Invasive and Non-native Species in the
Lower Coos Watershed

Jenni Schmitt, Bree Yednock, Erik Larsen, Craig Cornu, Colleen Burch Johnson
-South Slough NERR

Vegetation: The lower Coos watershed
supports many invasive plants such as
European beachgrass which has significantly
altered the Lower Bay subsystem.

Aquatic Invertebrates: Over 60 non-native
aquatic invertebrates species occur in the
Coos estuary; additional invasions are likely.
Despite the potential for significant ecological
and economic effects, little is known about
the status of most of these species.

Terrestrial Invertebrates: No invasive
terrestrial invertebrate populations are
currently established in the project area,
though local forests are at risk of invasion.

Vertebrates: Evidence indicates the local
presence of large populations of invasive
nutria, and small declining populations of
non-native American shad and striped bass.

Subsystems: CR- Coos River CS- Catching Slough HI- Haynes Inlet IS- Isthmus Slough LB- Lower Bay NS- North Slough PS- Pony Slough SS- South Slough UB- Upper Bay

Subsystems: CR- Coos River CS- Catching Slough
HI- Haynes Inlet IS- Isthmus Slough LB- Lower Bay
NS- North Slough PS- Pony Slough SS- South Slough
UB- Upper Bay

This section includes the following
data summaries: Vegetation,
Aquatic Invertebrates, Terrestrial
Invertebrates, and Vertebrates—

which describe invasive and other
non-native species in the Coos estuary
and lower Coos watershed.

Non-Native and Invasive Vegetation: This
data summary provides profiles of 58 invasive
or non-native plant species that are either already
established in, or are imminent threats
to the project area. The narrative is separated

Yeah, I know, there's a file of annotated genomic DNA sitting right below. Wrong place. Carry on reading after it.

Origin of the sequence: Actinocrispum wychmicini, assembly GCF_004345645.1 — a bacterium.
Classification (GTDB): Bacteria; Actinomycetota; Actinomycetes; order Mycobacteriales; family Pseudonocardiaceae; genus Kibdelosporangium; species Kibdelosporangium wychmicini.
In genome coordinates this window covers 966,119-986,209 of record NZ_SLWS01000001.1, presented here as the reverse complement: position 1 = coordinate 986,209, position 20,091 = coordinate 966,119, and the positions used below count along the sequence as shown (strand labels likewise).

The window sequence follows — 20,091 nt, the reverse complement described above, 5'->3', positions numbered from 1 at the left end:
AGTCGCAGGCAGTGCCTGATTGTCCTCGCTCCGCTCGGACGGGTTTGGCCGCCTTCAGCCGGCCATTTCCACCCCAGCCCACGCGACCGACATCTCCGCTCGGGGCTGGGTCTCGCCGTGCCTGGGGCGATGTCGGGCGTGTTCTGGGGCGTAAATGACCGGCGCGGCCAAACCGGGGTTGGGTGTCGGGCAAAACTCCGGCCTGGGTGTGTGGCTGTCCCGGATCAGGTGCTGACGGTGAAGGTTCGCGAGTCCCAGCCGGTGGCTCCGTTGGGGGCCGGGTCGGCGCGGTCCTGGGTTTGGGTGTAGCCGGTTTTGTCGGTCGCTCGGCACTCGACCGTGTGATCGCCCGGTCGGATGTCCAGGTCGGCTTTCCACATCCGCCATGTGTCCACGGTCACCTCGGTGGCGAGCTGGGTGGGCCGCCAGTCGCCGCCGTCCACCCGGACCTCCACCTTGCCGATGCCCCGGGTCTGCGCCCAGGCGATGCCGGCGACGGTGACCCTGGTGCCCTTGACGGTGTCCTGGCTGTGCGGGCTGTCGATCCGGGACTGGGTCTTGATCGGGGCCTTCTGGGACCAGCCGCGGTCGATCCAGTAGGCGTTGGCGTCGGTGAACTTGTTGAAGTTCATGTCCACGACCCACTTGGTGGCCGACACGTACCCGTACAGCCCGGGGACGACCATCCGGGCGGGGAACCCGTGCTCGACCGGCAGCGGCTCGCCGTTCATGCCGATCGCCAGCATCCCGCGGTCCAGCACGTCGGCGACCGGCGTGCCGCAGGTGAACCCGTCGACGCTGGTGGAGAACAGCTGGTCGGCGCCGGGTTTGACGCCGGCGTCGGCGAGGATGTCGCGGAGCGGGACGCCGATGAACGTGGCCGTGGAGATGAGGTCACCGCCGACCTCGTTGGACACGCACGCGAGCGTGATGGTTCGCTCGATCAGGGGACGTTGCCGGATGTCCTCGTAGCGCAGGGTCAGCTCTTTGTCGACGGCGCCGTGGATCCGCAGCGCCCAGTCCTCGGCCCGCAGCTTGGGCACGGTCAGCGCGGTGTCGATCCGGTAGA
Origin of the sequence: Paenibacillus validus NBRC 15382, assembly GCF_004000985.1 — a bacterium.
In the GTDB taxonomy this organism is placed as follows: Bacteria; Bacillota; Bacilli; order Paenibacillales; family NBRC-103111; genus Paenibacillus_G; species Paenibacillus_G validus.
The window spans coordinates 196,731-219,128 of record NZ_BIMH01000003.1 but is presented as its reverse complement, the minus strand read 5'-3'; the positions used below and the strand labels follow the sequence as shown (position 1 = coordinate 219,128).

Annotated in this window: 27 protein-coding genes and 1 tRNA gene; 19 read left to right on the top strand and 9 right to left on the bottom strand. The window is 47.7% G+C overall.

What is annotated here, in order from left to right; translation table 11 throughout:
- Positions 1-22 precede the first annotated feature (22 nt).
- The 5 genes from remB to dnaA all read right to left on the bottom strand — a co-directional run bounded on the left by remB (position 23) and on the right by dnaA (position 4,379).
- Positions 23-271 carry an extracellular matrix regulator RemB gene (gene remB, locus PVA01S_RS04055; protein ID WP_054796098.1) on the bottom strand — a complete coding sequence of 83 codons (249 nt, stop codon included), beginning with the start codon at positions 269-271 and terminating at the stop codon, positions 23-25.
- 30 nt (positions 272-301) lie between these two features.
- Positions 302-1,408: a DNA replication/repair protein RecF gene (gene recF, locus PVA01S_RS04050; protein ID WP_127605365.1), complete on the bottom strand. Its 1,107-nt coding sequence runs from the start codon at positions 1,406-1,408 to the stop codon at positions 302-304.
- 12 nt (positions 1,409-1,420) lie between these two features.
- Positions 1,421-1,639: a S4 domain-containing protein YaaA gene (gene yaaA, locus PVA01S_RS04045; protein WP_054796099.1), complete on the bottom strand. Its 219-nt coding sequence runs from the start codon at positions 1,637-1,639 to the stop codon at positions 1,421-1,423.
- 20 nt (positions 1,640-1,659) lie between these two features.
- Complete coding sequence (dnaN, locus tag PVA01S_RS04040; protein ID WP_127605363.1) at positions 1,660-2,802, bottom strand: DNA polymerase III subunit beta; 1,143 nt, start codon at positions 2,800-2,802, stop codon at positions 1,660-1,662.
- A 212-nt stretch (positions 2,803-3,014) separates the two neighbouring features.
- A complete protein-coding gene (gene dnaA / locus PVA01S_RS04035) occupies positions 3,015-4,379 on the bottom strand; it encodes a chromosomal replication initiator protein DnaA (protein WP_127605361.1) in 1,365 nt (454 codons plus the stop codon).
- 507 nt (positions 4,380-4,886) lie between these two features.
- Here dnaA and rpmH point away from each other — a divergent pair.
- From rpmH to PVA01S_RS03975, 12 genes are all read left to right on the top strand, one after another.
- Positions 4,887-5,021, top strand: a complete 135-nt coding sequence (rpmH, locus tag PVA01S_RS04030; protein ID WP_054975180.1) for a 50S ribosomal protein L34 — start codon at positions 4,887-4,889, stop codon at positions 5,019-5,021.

into three sections – invasive or non-native
plants that are: 1) Predicted threats – invasive
vegetation not yet found in the project
area but will be in the future; 2) Partially contained
threats – invasive vegetation currently
found only in isolated populations within the
project area; and 3) Established threats – invasive
vegetation found across much or all of
the project area.

Local distribution of each species is discussed
where information is available. Sources include
invasive species response plans, which
often include targeted monitoring efforts
(e.g., Howard et al. 2007; ODF 2014a and
2014b) and statewide species profiling efforts
(ODA 2014). Information from scientific
publications (e.g., Posey 1988 and Hacker et
al. 2012) and Online spatial databases (e.g.,
USDA 2015a) were also referenced. The vast
majority of early non-native vegetation species
detections have come from local biologists
noticing unusual plants (e.g. information
personally communicated by A. Brickner
2015). A Background section summarizes the information
available describing the local or
regional environmental and economic effects
of each non-native or invasive vegetation

Non-Native and Invasive Aquatic
This data summary includes
information for 62 species of non-native
aquatic invertebrates and algae that have
become established in the lower Coos watershed
(project area), as well as 12 high
risk aquatic non-native species not currently
locally established but considered imminent
threats. Information sources are mainly
comprehensive invasion histories compiled
for several US West Coast locations, including
Coos Bay (Carlton 1979, Cohen and Carlton
1995, Wonham and Carlton 2005). Species
distribution information within the Coos estuary